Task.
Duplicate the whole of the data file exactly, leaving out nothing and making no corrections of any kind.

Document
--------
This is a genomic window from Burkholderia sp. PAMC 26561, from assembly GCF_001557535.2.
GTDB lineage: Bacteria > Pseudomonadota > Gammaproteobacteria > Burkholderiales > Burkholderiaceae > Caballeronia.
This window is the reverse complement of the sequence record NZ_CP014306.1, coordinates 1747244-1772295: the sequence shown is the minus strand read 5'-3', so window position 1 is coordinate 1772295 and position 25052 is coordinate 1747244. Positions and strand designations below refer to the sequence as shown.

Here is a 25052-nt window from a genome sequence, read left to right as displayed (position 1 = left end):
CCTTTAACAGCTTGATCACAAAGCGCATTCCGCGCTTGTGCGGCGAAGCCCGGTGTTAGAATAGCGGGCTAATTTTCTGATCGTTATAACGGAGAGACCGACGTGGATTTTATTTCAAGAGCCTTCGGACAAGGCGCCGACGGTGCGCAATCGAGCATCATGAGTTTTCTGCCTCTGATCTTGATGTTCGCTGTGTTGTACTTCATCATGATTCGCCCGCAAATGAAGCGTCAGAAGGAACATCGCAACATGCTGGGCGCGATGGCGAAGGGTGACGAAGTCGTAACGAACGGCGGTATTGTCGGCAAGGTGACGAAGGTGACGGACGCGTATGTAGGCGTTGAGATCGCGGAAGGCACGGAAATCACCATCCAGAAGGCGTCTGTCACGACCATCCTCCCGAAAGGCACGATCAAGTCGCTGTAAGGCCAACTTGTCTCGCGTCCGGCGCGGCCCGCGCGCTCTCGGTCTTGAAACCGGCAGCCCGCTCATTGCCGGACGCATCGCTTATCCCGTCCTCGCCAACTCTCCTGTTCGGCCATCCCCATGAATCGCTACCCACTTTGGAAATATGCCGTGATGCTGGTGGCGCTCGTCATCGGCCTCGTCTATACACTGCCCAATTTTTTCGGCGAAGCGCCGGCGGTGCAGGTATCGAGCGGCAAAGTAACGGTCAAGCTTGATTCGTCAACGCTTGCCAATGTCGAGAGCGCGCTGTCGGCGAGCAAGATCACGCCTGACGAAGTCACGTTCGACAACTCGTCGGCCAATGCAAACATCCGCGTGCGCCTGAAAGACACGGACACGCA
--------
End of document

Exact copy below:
This is a genomic window from Burkholderia sp. PAMC 26561, from assembly GCF_001557535.2.
GTDB lineage: Bacteria > Pseudomonadota > Gammaproteobacteria > Burkholderiales > Burkholderiaceae > Caballeronia.
This window is the reverse complement of the sequence record NZ_CP014306.1, coordinates 1747244-1772295: the sequence shown is the minus strand read 5'-3', so window position 1 is coordinate 1772295 and position 25052 is coordinate 1747244. Positions and strand designations below refer to the sequence as shown.

Here is a 25052-nt window from a genome sequence, read left to right as displayed (position 1 = left end):
CCTTTAACAGCTTGATCACAAAGCGCATTCCGCGCTTGTGCGGCGAAGCCCGGTGTTAGAATAGCGGGCTAATTTTCTGATCGTTATAACGGAGAGACCGACGTGGATTTTATTTCAAGAGCCTTCGGACAAGGCGCCGACGGTGCGCAATCGAGCATCATGAGTTTTCTGCCTCTGATCTTGATGTTCGCTGTGTTGTACTTCATCATGATTCGCCCGCAAATGAAGCGTCAGAAGGAACATCGCAACATGCTGGGCGCGATGGCGAAGGGTGACGAAGTCGTAACGAACGGCGGTATTGTCGGCAAGGTGACGAAGGTGACGGACGCGTATGTAGGCGTTGAGATCGCGGAAGGCACGGAAATCACCATCCAGAAGGCGTCTGTCACGACCATCCTCCCGAAAGGCACGATCAAGTCGCTGTAAGGCCAACTTGTCTCGCGTCCGGCGCGGCCCGCGCGCTCTCGGTCTTGAAACCGGCAGCCCGCTCATTGCCGGACGCATCGCTTATCCCGTCCTCGCCAACTCTCCTGTTCGGCCATCCCCATGAATCGCTACCCACTTTGGAAATATGCCGTGATGCTGGTGGCGCTCGTCATCGGCCTCGTCTATACACTGCCCAATTTTTTCGGCGAAGCGCCGGCGGTGCAGGTATCGAGCGGCAAAGTAACGGTCAAGCTTGATTCGTCAACGCTTGCCAATGTCGAGAGCGCGCTGTCGGCGAGCAAGATCACGCCTGACGAAGTCACGTTCGACAACTCGTCGGCCAATGCAAACATCCGCGTGCGCCTGAAAGACACGGACACGCA